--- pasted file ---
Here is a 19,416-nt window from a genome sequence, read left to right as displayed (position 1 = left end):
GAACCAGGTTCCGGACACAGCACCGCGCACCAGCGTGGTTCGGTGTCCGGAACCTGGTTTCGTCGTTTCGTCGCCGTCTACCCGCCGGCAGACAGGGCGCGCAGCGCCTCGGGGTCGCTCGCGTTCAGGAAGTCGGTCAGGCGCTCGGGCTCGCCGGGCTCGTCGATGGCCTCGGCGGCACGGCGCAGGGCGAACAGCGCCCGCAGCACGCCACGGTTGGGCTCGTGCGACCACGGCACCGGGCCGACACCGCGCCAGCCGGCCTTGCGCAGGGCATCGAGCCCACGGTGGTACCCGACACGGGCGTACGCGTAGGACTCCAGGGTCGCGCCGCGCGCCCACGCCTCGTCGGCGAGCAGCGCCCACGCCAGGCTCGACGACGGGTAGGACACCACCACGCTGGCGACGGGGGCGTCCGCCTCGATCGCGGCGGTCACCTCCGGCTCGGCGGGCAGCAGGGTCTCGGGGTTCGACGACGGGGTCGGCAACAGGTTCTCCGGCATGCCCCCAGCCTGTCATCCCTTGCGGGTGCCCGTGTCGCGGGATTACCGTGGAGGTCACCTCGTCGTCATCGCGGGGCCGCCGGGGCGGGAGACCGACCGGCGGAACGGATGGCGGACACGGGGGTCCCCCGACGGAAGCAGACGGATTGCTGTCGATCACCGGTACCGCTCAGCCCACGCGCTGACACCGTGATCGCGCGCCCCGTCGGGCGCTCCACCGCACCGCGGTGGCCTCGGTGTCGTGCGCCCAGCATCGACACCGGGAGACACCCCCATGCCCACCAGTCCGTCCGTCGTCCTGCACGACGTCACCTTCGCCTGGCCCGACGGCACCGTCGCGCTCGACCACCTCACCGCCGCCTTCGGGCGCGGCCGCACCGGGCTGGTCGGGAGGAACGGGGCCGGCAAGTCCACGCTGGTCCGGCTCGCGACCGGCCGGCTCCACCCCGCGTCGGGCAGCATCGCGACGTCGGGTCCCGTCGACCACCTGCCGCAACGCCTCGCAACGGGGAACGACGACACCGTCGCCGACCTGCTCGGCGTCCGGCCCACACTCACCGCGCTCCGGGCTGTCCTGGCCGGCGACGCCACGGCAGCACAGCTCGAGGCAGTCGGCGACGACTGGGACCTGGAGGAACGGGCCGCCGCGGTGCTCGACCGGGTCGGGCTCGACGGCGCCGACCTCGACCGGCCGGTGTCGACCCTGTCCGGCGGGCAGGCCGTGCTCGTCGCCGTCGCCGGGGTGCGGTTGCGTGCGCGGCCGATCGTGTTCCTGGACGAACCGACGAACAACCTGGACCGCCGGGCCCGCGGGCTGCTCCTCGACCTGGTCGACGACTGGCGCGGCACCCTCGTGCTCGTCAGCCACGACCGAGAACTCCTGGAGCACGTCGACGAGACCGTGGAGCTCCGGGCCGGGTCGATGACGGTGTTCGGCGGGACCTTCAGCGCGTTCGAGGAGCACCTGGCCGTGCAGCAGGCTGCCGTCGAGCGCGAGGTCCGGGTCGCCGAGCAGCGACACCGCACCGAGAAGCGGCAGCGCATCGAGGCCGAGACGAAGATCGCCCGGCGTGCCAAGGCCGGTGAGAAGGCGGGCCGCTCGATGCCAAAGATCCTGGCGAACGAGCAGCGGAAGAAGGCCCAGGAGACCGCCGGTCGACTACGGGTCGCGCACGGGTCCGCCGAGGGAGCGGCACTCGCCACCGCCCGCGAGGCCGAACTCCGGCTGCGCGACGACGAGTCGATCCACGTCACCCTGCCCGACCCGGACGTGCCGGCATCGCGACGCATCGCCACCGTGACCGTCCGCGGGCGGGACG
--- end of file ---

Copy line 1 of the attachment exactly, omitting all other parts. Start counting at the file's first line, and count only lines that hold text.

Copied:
Here is a 19,416-nt window from a genome sequence, read left to right as displayed (position 1 = left end):